This Contract has errors and mistakes in it, is it still enforceable?

Clients routinely ask our Virginia Contract Lawyers if a poorly crafted document is enforceable, whether because of mistakes, errors, typos, or language that just does not make any sense.  The easiest answer here is, “maybe.”  However, “maybe” is not much assistance to anyone in this type of situation.  Whether or not a contract is enforceable can have significant consequences on the parties and people involved.  A skilled contract attorney can assist clients in navigating these issues and seeing that your legal rights are protected and enforced.

It would take  a review of the contract itself and likely a consultation in order for a contract attorney to properly and effectively determine and advise you in a contract enforceability situation.  With that being said, there are some guiding principles and understandings that can assist you in determining the severity of the issues pertaining to the enforceability of the contract. Understanding some of these items will assist you in providing your contract attorney with helpful information that can allow them to more efficiently assess the situation. 

             If the fundamental issue that you are concerned with is enforceability, then you are likely concerned that the very purpose for which the contract was drafted, or at the very least a provision of the contract, is in jeopardy.  You are either very happy about this, meaning you do not want the contract or that provision to be enforceable, or very upset about it, meaning you want to be able to enforce the contract or that provision of the contract.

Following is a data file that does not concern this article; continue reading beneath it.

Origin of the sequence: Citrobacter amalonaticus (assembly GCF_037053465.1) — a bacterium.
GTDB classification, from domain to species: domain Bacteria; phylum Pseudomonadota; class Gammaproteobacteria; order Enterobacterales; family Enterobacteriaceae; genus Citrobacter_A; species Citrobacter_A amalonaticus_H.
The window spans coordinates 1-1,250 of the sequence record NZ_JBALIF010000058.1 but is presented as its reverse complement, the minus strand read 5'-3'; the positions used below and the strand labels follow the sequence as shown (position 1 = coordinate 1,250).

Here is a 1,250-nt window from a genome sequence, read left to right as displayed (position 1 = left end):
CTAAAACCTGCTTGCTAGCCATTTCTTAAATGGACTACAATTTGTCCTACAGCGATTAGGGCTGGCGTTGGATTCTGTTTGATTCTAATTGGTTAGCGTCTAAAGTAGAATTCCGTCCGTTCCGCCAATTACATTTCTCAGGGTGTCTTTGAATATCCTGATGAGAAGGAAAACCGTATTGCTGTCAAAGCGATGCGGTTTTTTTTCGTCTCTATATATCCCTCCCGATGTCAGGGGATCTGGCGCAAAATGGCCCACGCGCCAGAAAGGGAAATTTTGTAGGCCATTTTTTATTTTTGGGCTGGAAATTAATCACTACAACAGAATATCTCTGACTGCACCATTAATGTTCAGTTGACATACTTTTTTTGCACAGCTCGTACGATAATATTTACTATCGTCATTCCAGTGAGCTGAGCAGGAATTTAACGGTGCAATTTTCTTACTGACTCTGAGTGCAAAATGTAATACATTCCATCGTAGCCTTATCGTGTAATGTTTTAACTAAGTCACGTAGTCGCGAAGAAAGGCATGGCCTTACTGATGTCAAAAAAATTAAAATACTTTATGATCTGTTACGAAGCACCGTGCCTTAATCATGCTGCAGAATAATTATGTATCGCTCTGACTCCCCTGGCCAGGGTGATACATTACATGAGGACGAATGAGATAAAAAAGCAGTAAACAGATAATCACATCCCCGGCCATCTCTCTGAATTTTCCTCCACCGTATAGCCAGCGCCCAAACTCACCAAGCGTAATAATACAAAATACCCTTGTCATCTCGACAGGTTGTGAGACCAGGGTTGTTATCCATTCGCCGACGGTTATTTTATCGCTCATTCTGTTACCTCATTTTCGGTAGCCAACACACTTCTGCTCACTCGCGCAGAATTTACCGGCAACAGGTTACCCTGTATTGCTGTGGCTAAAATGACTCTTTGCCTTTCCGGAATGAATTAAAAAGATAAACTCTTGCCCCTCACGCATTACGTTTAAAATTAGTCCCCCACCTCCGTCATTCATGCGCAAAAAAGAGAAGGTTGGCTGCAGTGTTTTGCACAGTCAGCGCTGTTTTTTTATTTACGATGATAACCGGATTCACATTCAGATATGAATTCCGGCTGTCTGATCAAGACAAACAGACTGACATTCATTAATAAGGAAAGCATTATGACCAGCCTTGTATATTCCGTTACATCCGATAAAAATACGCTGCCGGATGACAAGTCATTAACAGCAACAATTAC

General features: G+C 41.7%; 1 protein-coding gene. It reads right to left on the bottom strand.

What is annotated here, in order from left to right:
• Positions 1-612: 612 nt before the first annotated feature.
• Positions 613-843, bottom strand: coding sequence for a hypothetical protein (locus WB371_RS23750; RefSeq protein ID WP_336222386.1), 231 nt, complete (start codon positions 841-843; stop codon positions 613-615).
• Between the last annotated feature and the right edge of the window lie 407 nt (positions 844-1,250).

The nature and extent of the error(s), poor language, or mistake(s) can make a big difference with regards to enforceability.  There is not necessarily a definitive line that would make the contract unenforceable, as it depends on the specific facts of the case and the terms and language of the contract.  For example, lack of clarity on the date of delivery of goods or services could be a small issue in one case or could be the very essence of the contract in another.  If it goes to the heart and core of the agreement and understanding of the agreement between the parties, then the problem may have a greater likelihood of leading to unenforceability of the contract as a whole. 

               Another major issue in contract enforceability is to consider is what was agreed to in a prior letter of intent or memorandum of understanding, if one even exists, which led to the contract being drafted.  Although you may not be able to utilize these in many cases where one party is trying to enforce the contract against another, they can be indicative of what the parties were trying to accomplish. 

        In addition to pre contract drafting considerations, another critical issue is whether or not the parties have begun to perform under the contract.  Some key items to consider are:

  • How substantial was the performance?
  • Did the performance completed thus far comply with the other terms in the contract?
  • If performance departed from the terms of the contract, did the non-performance have a legal excuse?   

              The analysis here can begin to become more complex and this is why understanding the facts of your particular case are critical to understanding the legal rights of the parties.  When working with a Virginia Contract Lawyer it is helpful to provide them with any and all facts that are relevant to understanding what the parties have done under the contract.  If you have questions regarding the enforceability of a contract in Virginia, it is strongly advised that you do not wait to contact legal counsel.